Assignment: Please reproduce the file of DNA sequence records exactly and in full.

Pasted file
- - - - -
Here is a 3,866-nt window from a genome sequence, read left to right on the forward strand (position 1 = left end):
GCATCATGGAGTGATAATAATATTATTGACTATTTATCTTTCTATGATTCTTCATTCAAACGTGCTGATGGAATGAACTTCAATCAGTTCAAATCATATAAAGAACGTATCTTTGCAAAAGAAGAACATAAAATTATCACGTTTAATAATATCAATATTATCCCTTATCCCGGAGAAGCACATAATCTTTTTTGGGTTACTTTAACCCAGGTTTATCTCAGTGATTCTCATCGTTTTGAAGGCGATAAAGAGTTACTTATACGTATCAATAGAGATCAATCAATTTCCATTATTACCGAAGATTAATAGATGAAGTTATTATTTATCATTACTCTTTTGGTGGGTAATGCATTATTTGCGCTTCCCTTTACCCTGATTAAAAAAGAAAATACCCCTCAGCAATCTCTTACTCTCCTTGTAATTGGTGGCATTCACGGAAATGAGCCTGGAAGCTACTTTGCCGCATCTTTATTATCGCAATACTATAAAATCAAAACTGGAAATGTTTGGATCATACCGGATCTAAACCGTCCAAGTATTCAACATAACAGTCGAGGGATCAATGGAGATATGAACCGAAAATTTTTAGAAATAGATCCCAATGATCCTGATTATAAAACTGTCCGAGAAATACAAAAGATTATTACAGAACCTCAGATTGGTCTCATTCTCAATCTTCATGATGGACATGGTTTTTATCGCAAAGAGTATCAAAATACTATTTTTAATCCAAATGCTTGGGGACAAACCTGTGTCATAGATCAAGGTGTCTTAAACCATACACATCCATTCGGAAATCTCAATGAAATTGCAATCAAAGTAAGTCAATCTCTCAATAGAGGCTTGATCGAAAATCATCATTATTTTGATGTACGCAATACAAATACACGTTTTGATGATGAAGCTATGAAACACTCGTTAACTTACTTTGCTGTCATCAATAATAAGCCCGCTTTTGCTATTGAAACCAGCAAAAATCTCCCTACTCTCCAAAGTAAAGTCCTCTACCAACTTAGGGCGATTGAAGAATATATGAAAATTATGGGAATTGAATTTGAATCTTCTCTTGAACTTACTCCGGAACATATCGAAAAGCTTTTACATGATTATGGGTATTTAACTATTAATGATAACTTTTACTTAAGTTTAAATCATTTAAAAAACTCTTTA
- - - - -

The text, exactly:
Here is a 3,866-nt window from a genome sequence, read left to right on the forward strand (position 1 = left end):
GCATCATGGAGTGATAATAATATTATTGACTATTTATCTTTCTATGATTCTTCATTCAAACGTGCTGATGGAATGAACTTCAATCAGTTCAAATCATATAAAGAACGTATCTTTGCAAAAGAAGAACATAAAATTATCACGTTTAATAATATCAATATTATCCCTTATCCCGGAGAAGCACATAATCTTTTTTGGGTTACTTTAACCCAGGTTTATCTCAGTGATTCTCATCGTTTTGAAGGCGATAAAGAGTTACTTATACGTATCAATAGAGATCAATCAATTTCCATTATTACCGAAGATTAATAGATGAAGTTATTATTTATCATTACTCTTTTGGTGGGTAATGCATTATTTGCGCTTCCCTTTACCCTGATTAAAAAAGAAAATACCCCTCAGCAATCTCTTACTCTCCTTGTAATTGGTGGCATTCACGGAAATGAGCCTGGAAGCTACTTTGCCGCATCTTTATTATCGCAATACTATAAAATCAAAACTGGAAATGTTTGGATCATACCGGATCTAAACCGTCCAAGTATTCAACATAACAGTCGAGGGATCAATGGAGATATGAACCGAAAATTTTTAGAAATAGATCCCAATGATCCTGATTATAAAACTGTCCGAGAAATACAAAAGATTATTACAGAACCTCAGATTGGTCTCATTCTCAATCTTCATGATGGACATGGTTTTTATCGCAAAGAGTATCAAAATACTATTTTTAATCCAAATGCTTGGGGACAAACCTGTGTCATAGATCAAGGTGTCTTAAACCATACACATCCATTCGGAAATCTCAATGAAATTGCAATCAAAGTAAGTCAATCTCTCAATAGAGGCTTGATCGAAAATCATCATTATTTTGATGTACGCAATACAAATACACGTTTTGATGATGAAGCTATGAAACACTCGTTAACTTACTTTGCTGTCATCAATAATAAGCCCGCTTTTGCTATTGAAACCAGCAAAAATCTCCCTACTCTCCAAAGTAAAGTCCTCTACCAACTTAGGGCGATTGAAGAATATATGAAAATTATGGGAATTGAATTTGAATCTTCTCTTGAACTTACTCCGGAACATATCGAAAAGCTTTTACATGATTATGGGTATTTAACTATTAATGATAACTTTTACTTAAGTTTAAATCATTTAAAAAACTCTTTA